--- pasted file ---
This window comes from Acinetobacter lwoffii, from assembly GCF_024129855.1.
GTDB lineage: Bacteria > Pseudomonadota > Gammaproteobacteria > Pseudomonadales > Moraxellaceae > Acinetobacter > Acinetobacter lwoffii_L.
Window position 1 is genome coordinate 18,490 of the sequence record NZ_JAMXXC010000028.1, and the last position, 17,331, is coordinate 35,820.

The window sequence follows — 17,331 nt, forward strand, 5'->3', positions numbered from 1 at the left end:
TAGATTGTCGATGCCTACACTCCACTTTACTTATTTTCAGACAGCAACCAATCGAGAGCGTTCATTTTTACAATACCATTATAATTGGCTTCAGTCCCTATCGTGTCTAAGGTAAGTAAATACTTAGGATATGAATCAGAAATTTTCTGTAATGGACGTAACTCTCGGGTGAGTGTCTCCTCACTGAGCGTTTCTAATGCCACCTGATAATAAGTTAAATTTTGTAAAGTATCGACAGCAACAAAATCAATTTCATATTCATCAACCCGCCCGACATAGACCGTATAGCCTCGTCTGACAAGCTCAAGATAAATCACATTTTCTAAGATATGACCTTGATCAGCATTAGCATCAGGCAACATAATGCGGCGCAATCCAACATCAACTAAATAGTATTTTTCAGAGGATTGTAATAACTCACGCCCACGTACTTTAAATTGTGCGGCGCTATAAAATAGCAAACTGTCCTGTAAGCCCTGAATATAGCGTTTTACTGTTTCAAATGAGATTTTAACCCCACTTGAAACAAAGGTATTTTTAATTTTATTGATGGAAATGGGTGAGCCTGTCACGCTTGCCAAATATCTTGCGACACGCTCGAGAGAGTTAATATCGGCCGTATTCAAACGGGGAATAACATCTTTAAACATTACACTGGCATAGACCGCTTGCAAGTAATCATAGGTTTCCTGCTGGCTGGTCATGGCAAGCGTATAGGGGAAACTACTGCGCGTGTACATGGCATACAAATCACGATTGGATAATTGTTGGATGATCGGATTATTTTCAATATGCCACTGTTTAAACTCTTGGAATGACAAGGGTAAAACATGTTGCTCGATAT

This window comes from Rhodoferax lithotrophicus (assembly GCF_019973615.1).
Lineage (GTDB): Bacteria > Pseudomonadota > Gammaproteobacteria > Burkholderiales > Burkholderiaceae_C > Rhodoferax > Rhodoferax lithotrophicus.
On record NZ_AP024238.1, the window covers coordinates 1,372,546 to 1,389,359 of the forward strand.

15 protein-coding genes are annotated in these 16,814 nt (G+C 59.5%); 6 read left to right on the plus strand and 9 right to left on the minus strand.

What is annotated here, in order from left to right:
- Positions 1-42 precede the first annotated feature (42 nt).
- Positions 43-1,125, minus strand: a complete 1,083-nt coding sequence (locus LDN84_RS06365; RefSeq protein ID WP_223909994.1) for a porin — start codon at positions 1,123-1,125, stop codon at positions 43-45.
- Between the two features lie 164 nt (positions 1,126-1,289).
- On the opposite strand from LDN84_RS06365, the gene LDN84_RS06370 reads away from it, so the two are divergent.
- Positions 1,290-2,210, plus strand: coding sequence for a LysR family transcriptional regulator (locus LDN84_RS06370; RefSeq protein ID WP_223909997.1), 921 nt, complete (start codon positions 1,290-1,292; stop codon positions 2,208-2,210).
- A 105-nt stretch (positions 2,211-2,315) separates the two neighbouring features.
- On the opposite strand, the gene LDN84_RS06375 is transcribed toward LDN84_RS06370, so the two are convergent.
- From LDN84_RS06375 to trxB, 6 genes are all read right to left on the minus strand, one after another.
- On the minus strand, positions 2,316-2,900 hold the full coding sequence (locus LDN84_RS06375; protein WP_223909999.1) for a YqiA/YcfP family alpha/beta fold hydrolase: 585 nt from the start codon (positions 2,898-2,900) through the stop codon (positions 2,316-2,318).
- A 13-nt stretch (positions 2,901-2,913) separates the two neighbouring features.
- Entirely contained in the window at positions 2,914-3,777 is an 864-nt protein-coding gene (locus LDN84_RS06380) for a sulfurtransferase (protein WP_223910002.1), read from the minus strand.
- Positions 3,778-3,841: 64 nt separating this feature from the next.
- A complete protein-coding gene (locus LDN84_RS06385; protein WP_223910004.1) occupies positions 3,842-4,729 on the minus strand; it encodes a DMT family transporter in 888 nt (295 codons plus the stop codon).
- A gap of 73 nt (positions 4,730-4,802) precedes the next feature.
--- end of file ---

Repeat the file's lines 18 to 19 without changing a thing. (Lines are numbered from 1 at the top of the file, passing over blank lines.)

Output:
- From LDN84_RS06375 to trxB, 6 genes are all read right to left on the minus strand, one after another.
- On the minus strand, positions 2,316-2,900 hold the full coding sequence (locus LDN84_RS06375; protein WP_223909999.1) for a YqiA/YcfP family alpha/beta fold hydrolase: 585 nt from the start codon (positions 2,898-2,900) through the stop codon (positions 2,316-2,318).